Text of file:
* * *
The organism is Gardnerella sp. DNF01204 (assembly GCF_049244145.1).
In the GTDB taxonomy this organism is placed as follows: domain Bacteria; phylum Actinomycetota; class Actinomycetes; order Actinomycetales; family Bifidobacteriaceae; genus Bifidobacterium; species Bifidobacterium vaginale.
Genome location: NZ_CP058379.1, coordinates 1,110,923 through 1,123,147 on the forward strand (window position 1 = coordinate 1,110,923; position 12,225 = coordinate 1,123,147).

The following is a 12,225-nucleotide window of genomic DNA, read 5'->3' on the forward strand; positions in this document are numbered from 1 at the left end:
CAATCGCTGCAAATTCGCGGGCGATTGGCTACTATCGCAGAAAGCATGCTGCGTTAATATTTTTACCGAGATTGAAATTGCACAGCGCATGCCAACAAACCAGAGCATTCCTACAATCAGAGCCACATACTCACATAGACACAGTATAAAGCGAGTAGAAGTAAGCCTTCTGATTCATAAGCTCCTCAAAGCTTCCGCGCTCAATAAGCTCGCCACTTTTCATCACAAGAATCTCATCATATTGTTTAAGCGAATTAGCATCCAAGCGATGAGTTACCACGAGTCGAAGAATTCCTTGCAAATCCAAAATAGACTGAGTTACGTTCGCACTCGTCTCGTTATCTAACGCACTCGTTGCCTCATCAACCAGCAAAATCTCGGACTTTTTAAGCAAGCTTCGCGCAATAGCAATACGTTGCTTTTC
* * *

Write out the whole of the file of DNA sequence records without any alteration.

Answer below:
The organism is Gardnerella sp. DNF01204 (assembly GCF_049244145.1).
In the GTDB taxonomy this organism is placed as follows: domain Bacteria; phylum Actinomycetota; class Actinomycetes; order Actinomycetales; family Bifidobacteriaceae; genus Bifidobacterium; species Bifidobacterium vaginale.
Genome location: NZ_CP058379.1, coordinates 1,110,923 through 1,123,147 on the forward strand (window position 1 = coordinate 1,110,923; position 12,225 = coordinate 1,123,147).

The following is a 12,225-nucleotide window of genomic DNA, read 5'->3' on the forward strand; positions in this document are numbered from 1 at the left end:
CAATCGCTGCAAATTCGCGGGCGATTGGCTACTATCGCAGAAAGCATGCTGCGTTAATATTTTTACCGAGATTGAAATTGCACAGCGCATGCCAACAAACCAGAGCATTCCTACAATCAGAGCCACATACTCACATAGACACAGTATAAAGCGAGTAGAAGTAAGCCTTCTGATTCATAAGCTCCTCAAAGCTTCCGCGCTCAATAAGCTCGCCACTTTTCATCACAAGAATCTCATCATATTGTTTAAGCGAATTAGCATCCAAGCGATGAGTTACCACGAGTCGAAGAATTCCTTGCAAATCCAAAATAGACTGAGTTACGTTCGCACTCGTCTCGTTATCTAACGCACTCGTTGCCTCATCAACCAGCAAAATCTCGGACTTTTTAAGCAAGCTTCGCGCAATAGCAATACGTTGCTTTTC